Beyond the role played by China in helping draw lessons from the health crisis, Merkel also recognised the positive alliance represented by the EU-China investment agreement, praising the reciprocity and transparency of this with regard to Chinese state subsidies and state-of-the-art technology.
Nevertheless, this was tempered by a warning that such collaborations must also be used to ensure common standards are met, particularly with regard to the working conditions for labourers in their respective nations. As ever with Merkel, the message was one of a fine balancing act: she expressed her wariness about falling into oppositional, Cold-War style “blocs” in a 'US vs China' binary, echoing President Xi Jinping’s sentiments earlier this week, but recognised disagreements remain on how to achieve multilateralism when operating between two different economic systems.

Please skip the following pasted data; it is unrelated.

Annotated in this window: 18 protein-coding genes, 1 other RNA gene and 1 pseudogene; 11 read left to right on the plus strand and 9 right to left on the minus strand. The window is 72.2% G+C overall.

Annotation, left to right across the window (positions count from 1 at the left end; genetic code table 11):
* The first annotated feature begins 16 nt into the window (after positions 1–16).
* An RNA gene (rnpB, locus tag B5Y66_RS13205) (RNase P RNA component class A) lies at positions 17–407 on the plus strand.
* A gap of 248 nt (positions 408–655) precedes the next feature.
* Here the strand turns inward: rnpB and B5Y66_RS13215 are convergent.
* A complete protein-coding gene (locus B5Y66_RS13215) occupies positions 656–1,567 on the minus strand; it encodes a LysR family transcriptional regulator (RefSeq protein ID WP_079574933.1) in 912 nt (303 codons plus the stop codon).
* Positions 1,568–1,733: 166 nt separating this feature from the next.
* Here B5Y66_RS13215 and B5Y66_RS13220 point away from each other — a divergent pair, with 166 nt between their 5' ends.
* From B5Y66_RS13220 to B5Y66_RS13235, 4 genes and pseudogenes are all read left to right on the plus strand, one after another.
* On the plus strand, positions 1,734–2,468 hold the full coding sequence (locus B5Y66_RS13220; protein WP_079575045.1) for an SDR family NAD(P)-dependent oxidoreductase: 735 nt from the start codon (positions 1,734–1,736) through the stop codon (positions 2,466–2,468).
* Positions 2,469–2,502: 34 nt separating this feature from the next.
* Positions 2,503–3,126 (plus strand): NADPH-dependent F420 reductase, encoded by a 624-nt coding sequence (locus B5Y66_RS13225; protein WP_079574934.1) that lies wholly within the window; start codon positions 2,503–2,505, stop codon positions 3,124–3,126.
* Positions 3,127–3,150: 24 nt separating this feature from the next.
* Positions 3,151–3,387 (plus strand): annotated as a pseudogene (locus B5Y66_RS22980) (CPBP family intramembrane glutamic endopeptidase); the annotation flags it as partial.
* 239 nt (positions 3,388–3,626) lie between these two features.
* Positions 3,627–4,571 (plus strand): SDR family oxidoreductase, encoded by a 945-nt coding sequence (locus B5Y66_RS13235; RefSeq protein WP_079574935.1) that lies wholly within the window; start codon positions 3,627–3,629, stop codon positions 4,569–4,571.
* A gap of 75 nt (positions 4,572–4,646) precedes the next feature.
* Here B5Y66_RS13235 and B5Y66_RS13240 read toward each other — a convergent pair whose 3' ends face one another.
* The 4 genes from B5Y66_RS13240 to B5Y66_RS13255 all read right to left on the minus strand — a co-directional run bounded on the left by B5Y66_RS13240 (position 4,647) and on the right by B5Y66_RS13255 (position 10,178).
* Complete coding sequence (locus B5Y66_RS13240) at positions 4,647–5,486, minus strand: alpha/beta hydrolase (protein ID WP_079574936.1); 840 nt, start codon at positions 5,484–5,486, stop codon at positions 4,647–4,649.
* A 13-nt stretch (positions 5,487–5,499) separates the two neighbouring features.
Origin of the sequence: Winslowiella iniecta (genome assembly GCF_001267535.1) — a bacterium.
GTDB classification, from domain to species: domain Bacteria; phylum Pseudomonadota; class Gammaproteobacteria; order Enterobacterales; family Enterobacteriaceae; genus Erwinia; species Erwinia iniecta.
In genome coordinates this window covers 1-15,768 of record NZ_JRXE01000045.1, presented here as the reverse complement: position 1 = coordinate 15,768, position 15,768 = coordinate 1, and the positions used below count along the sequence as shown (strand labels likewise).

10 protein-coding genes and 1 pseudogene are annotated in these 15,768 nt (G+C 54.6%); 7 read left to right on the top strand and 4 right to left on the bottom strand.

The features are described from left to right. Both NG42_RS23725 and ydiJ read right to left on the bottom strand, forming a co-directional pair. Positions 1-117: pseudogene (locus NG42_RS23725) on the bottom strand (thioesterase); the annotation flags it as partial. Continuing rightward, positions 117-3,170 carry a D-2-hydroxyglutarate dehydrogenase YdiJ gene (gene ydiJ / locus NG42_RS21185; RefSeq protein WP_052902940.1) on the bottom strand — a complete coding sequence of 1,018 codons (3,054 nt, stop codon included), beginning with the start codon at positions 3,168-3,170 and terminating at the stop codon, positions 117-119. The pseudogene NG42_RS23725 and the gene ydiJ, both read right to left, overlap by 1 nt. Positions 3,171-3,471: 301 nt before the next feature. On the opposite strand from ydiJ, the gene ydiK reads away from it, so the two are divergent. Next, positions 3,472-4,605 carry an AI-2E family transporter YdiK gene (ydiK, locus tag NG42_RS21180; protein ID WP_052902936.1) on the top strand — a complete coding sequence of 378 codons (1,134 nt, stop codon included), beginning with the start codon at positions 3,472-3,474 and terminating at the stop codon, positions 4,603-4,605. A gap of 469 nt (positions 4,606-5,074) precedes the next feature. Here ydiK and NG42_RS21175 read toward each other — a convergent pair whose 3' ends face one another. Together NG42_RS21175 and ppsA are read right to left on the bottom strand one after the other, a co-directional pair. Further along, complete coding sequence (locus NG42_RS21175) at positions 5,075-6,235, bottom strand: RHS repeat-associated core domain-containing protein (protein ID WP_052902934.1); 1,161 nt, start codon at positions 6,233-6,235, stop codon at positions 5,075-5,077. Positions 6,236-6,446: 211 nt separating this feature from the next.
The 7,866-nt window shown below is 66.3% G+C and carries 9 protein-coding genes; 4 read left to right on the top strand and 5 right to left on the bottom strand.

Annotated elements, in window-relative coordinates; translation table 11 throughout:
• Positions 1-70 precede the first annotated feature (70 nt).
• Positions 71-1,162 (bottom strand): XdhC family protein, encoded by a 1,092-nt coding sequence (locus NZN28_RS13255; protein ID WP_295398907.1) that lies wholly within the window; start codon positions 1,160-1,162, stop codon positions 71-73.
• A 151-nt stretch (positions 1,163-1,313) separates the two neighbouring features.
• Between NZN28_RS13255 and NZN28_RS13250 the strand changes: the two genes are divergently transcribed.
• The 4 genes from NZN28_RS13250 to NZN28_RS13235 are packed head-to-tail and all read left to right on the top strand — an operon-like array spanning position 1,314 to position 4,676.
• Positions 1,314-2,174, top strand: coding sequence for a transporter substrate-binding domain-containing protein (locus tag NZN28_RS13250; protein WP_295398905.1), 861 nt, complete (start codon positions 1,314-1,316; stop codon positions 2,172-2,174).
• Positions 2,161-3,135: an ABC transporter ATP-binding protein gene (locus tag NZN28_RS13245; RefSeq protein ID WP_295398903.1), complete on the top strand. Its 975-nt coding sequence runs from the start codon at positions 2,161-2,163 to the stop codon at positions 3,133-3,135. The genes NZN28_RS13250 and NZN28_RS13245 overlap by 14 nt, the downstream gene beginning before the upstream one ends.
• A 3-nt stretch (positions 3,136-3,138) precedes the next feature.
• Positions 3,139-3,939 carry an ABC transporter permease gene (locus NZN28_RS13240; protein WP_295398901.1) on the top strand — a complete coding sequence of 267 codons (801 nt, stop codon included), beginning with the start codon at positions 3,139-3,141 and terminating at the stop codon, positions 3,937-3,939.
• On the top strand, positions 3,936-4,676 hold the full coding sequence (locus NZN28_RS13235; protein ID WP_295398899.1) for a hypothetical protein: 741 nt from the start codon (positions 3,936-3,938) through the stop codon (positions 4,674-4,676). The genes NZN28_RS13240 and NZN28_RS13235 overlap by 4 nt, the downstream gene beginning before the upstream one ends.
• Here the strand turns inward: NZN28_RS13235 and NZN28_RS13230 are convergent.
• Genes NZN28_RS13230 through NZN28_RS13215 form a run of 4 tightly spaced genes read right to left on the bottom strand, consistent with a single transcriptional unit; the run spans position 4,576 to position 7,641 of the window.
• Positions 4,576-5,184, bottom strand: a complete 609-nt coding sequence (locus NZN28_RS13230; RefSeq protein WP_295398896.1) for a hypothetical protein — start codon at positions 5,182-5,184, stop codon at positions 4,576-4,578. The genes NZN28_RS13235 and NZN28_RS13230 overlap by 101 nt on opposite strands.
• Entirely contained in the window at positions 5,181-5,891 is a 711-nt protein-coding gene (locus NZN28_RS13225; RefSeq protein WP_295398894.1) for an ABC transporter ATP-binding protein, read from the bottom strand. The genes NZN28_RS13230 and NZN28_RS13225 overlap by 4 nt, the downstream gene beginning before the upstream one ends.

Planning, planning, planning
Throughout all of her discussions, ranging from sustainability to vaccines, from taxing tech giants to working alongside China, Merkel’s vision remains highly forward-looking. Although lessons need to be learned from the pandemic, they are only useful if we choose to implement them going forward. During a discussion with WEF Director, Klaus Schwab, the Chancellor spoke of the need to dedicate greater investment and consideration to buffers and contingency plans for potential future threats.
The Chancellor highlighted the danger of our current systems, which are primarily founded on the presumption (and arguably also hope) that everything will function normally and efficiently all the time. Moments of crisis are therefore exacerbated by the lack of foresight and planning. For Merkel, this translates as acting when the stakes are lower – we ought to be planning before the disaster hits, not during. It is a message of pragmatism and multilateralism in a world which tests both on a daily basis.